Green forms team to address disasters and climate change

May 2, 2024 CTY Star-Advertiser photo by Craig T. Kojima CKOJIMA@STARADVERTISER.COM. Governor Josh Green gets a thank you hug from the Maui Senator, Angus McKelvey after signing of bill. Governor to sign an emergency wildfire funding bill and give update on response work.

Gov. Josh Green is enlisting experts and advocates to help pass future legislation addressing disaster and climate change issues.

Green announced Thursday that he is forming a Climate Advisory Team to spearhead policy efforts that include securing funding to mitigate disaster risks and impacts from climate change as well as tackling still-pending issues stemming from the Aug. 8 Maui wildfires.


“I’m going to task some of our best thinkers in the state on this topic,” he said Thursday at a news conference in his office at the state Capitol.

Green said formation of the team was largely in response to a few bills that failed to pass at the Legislature this year, including one to charge visitors a fee to pay for climate impacts, one to give electrical utilities access to low-cost bond financing for wildfire mitigation, and one to establish a fund to cover property damage resulting from catastrophic wildfires.

Another challenge for the team will be combating possible or actual decisions by insurance companies to quit providing coverage in Hawaii because of disaster risks.

“In time we have to get this tiger by the tail,” Green said. “We’re going to look at ways to mitigate the financial burdens of these kinds of disasters.”

Heading up the team as chair will be Chris Benjamin, retired CEO of local commercial real estate investment firm Alexander &Baldwin Inc.

Benjamin, who retired in 2023 and had worked at A&B since 2001 in positions that included managing the company’s now-closed Maui sugar plantation, has been co-chair of the Climate Coalition of the Hawaii Executive Collaborative.

Other team members are to include representatives from Ducera Partners, an investment banking firm that was involved in utility wildfire mitigation in California; O’Melveny &Myers, a law firm with wildfire experience; and Hueston Hennigan, a wildfire litigation defense firm already representing the state in the Maui disaster. Stakeholders will be engaged as well.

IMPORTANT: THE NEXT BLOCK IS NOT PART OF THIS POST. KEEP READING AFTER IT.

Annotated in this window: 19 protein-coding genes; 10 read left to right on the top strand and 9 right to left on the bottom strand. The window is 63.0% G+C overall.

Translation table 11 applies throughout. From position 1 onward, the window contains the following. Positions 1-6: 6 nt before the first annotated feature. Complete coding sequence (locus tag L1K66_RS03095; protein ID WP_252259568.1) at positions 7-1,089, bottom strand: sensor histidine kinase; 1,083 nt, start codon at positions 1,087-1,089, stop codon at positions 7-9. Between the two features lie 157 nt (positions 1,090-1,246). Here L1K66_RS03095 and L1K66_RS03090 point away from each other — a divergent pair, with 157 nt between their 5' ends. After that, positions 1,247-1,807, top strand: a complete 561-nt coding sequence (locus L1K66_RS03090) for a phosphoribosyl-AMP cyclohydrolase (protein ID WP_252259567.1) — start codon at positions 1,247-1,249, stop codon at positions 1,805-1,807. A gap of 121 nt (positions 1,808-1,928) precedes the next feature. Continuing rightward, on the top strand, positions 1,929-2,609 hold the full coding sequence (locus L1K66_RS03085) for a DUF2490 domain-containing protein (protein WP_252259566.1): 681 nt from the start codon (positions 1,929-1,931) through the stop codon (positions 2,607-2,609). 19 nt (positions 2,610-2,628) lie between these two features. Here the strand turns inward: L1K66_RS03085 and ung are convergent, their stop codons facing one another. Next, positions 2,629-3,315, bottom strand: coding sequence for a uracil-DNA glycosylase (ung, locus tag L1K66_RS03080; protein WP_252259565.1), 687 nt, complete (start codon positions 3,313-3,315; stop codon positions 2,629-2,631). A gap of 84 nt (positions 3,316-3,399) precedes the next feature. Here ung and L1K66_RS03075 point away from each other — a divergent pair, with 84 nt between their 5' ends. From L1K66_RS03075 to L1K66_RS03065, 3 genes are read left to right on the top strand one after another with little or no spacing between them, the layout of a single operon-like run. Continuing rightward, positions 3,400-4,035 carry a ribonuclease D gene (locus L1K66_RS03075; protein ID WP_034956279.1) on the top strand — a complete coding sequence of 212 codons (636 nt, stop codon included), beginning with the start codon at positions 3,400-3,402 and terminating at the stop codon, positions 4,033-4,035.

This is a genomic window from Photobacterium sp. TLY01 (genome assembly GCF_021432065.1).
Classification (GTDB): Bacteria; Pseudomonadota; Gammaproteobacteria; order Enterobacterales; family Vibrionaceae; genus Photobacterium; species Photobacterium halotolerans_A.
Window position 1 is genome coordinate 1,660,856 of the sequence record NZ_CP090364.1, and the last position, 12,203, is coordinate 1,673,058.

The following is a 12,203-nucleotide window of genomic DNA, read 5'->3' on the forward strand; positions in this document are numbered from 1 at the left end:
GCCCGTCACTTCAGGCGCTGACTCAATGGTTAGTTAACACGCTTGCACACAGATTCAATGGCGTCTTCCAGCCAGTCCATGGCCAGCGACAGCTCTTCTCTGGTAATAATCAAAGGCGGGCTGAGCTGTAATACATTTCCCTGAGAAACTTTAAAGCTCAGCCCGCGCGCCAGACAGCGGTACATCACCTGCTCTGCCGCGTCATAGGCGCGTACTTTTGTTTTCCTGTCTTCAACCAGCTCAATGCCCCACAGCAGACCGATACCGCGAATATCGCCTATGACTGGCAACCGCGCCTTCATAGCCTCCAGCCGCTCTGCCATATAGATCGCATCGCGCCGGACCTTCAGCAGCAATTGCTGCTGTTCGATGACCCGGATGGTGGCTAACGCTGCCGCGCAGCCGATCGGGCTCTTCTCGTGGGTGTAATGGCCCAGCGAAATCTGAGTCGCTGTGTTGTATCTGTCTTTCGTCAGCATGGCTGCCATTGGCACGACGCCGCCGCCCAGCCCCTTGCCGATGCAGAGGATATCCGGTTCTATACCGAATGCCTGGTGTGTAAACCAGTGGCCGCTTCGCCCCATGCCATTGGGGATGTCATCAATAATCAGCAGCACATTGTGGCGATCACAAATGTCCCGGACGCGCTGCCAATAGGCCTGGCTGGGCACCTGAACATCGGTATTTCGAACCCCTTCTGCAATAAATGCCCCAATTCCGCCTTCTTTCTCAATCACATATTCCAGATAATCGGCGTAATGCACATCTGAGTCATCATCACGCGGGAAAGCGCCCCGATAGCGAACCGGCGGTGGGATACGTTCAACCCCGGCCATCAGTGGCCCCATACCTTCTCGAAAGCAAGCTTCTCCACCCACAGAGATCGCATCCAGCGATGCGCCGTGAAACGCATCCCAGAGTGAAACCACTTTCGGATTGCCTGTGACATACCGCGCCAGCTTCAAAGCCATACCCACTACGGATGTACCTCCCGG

Green believes that knowledgeable advocates will be able to help shape and push legislation related to disaster and climate change mitigation that Hawaii lawmakers can pass in 2025, or possibly in a special session later this year if warranted, after some high-priority bills backed by the governor this year failed.

One failed bill would have imposed a $25 tax on transient accommodations to fund climate crisis prevention and response.

Green said that such a fee would generate $250 million annually to reduce disaster risks, deal with erosion and other things. “It has to happen,” he said of the fee.

Another bill that died despite considerable support among lawmakers would have allowed Hawaii electrical utilities to obtain low-cost bond financing to pay for wildfire mitigation. Repaying such bonds would fall to ratepayers, subject to state Public Utilities Commission approval, but would be less expensive for ratepayers than other financing.

Yet another bill that failed during this year’s legislative session, which ends today, would have established a fund for a state entity to provide compensation for property damage resulting from catastrophic wildfires in Hawaii.

Green gave credit to the Legislature for doing a lot this year to help Maui’s recovery from the disaster that killed 101 people and destroyed most of Lahaina, including about 3,500 homes.

Just before announcing the Climate Advisory Team, the governor signed a bill appropriating $385.4 million in emergency funding for Maui wildfire recovery and response costs in the current fiscal year, which ends June 30.

Green thanked members of the Legislature for collaborating with his administration to assess and cover the funding needs dominated by $297 million for shelter, food and other assistance for Maui wildfire survivors.

The emergency appropriation in Senate Bill 582 also includes $72.5 million to help develop 450 modular temporary homes in Lahaina for fire survivors, and $65 million for the One ‘Ohana Fund to compensate for deaths and serious physical injuries in the fire if applicants forgo litigation.

Hawaii lawmakers, several of whom attended the bill-signing ceremony, are slated to vote today on a bill to provide around $470 million to help pay for Maui recovery work in the fiscal year that begins July 1. This bill, SB 3068, is expected to pass.

“The Senate and the House had to step up, and they did,” Green said.

Sen. Donovan Dela Cruz, chair of the Senate Ways and Means Committee focused on financial legislation, thanked Green for the expeditious signing of SB 582.

“This bill is going to make a huge impact for the lives of Lahaina residents and Maui residents,” said Dela Cruz (D, Mililani-Wahiawa- Whitmore Village).

Rep. Kyle Yamashita, chair of the House Finance Committee, also thanked colleagues in the Legislature and the governor for their work on the funding measure.

“As somebody from Maui, this has been very devastating to all of us,” said Yamashita (D, Pukalani- Makawao-Ulupalakua). “But at the same time, it was heartwarming to see that the Legislature leadership and everybody not from Maui was willing to allow this to be a priority.”

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